Eric Cantor (R-VA) decided to pull out of talks with Joe Biden on what to do about the debt. He placed the problem in President Obama’s and Speaker’s Boehner’s laps saying there were issues relating to taxes that only they could resolve.Senator Jon Kyl (R-AZ), a man well known on Capitol Hill to negotiate defeat from the jaws of victory, decided he would pull out as well.Getting Kyl out of these talks is actually a good thing because Kyl’s negotiating skills leave much to be desired.In any event, the media is breathlessly reporting this and making a big to do about taxes and tax increases being the big sticking point.Maybe it’s just me, but it seems to me that the big news should be that Democrats and Republicans think $2 trillion in cuts over the next ten years is a serious deal. Meanwhile the debt will keep going up.This is the same problem we see with the Gang of 5 or 6 in the Senate. Recently, Saxby Chambliss (R-GA) and Mark Warner (D-VA) proudly proclaimed they were on the cusp of a deal that would raise tax revenue by $1.00 for every $3.00 in spending cuts. But the nugget everyone seems to ignore is this one:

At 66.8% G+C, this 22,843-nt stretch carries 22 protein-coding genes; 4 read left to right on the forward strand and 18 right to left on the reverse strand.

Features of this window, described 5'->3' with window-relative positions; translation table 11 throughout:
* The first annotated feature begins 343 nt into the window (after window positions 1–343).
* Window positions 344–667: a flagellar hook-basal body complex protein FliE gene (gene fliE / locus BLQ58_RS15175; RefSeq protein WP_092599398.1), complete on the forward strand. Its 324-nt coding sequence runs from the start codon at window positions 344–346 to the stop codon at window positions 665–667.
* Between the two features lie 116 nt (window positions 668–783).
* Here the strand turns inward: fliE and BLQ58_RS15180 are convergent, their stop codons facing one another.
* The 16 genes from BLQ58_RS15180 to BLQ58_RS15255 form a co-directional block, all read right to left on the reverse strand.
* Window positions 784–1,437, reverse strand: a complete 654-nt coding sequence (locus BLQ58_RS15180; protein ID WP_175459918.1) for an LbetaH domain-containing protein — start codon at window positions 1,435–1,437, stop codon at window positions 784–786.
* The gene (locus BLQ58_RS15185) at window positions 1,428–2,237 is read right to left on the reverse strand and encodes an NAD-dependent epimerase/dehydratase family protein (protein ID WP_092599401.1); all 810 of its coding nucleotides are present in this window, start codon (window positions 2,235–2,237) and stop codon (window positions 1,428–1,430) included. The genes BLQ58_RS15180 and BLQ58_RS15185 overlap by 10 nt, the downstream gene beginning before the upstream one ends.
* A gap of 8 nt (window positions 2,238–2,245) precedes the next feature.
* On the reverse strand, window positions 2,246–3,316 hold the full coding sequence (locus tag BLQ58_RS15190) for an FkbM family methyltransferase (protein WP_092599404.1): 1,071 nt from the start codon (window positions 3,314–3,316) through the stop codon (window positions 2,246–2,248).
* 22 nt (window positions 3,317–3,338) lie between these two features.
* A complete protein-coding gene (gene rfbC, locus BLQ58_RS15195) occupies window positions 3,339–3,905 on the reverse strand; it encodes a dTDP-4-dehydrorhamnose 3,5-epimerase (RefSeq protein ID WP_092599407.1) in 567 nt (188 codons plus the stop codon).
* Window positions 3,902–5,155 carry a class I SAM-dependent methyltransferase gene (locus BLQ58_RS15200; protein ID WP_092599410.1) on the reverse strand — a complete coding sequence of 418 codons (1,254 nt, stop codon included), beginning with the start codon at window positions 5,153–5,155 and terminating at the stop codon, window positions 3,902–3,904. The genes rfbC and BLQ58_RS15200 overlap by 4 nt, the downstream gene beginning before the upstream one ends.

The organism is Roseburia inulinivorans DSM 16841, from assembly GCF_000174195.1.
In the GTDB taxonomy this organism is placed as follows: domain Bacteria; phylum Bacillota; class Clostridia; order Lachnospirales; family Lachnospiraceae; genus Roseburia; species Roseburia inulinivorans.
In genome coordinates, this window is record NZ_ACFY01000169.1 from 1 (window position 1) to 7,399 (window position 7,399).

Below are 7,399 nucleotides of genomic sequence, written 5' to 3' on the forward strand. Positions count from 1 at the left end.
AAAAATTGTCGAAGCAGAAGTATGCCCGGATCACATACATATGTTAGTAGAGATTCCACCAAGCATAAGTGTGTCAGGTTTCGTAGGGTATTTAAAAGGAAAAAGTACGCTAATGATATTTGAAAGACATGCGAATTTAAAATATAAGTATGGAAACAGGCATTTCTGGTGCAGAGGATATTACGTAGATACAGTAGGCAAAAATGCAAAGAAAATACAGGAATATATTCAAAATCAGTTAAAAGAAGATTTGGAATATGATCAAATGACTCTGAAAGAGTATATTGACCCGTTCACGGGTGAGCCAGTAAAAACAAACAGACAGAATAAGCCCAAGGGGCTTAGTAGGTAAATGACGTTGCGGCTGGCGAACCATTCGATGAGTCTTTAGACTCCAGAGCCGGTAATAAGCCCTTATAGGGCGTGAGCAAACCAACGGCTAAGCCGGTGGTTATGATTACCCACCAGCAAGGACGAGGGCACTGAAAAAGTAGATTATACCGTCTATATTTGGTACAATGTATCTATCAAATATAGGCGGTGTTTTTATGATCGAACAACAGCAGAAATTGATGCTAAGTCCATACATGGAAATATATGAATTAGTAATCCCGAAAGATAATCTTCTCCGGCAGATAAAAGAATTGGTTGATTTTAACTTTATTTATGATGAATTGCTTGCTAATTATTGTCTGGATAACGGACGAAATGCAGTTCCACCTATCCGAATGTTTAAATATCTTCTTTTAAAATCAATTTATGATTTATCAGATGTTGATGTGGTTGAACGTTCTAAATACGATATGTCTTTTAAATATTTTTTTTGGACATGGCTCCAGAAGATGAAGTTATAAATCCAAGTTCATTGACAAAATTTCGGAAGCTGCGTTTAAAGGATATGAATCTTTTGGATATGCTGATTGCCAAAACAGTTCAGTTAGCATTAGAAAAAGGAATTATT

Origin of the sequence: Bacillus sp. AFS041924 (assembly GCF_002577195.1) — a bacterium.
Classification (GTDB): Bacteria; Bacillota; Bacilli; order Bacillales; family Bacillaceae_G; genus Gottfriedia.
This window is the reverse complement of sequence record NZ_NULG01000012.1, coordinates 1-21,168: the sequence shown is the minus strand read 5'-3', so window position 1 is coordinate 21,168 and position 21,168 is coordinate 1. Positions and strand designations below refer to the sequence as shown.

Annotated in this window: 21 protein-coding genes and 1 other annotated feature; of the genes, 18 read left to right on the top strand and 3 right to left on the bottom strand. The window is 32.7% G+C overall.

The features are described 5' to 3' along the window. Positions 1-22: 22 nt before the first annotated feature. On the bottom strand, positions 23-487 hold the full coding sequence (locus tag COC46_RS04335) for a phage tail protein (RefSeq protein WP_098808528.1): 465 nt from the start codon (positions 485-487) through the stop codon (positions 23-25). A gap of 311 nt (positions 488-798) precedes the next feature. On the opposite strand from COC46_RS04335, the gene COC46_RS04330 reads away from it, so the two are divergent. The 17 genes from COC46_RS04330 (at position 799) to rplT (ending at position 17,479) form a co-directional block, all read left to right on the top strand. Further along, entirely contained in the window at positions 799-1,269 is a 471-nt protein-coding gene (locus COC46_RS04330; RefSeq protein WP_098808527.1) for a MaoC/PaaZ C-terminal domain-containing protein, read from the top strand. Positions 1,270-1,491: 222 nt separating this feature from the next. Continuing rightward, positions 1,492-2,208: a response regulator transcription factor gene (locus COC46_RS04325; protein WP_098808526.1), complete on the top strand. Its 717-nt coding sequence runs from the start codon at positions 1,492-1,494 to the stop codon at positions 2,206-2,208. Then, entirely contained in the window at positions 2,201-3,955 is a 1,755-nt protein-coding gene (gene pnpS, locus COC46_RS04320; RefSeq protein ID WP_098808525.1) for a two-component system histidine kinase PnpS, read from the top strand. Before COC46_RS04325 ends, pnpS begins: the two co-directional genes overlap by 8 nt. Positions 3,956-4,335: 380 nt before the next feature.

The Gang of Six, now down to five, is trying to craft a deficit-slashing plan along the lines of the 10-year, $4 trillion package that Obama’s deficit commission put together last year. Basically, that plan called for $1 in higher taxes in exchange for every $3 in cuts to government spending and benefit programs. The nation’s $14.3 trillion debt would continue to grow, but at a much slower pace.
So, regardless of which plan, which negotiation, and which cuts and increases you want to talk about, it seems no one in Washington is serious about actually shrinking the national debt.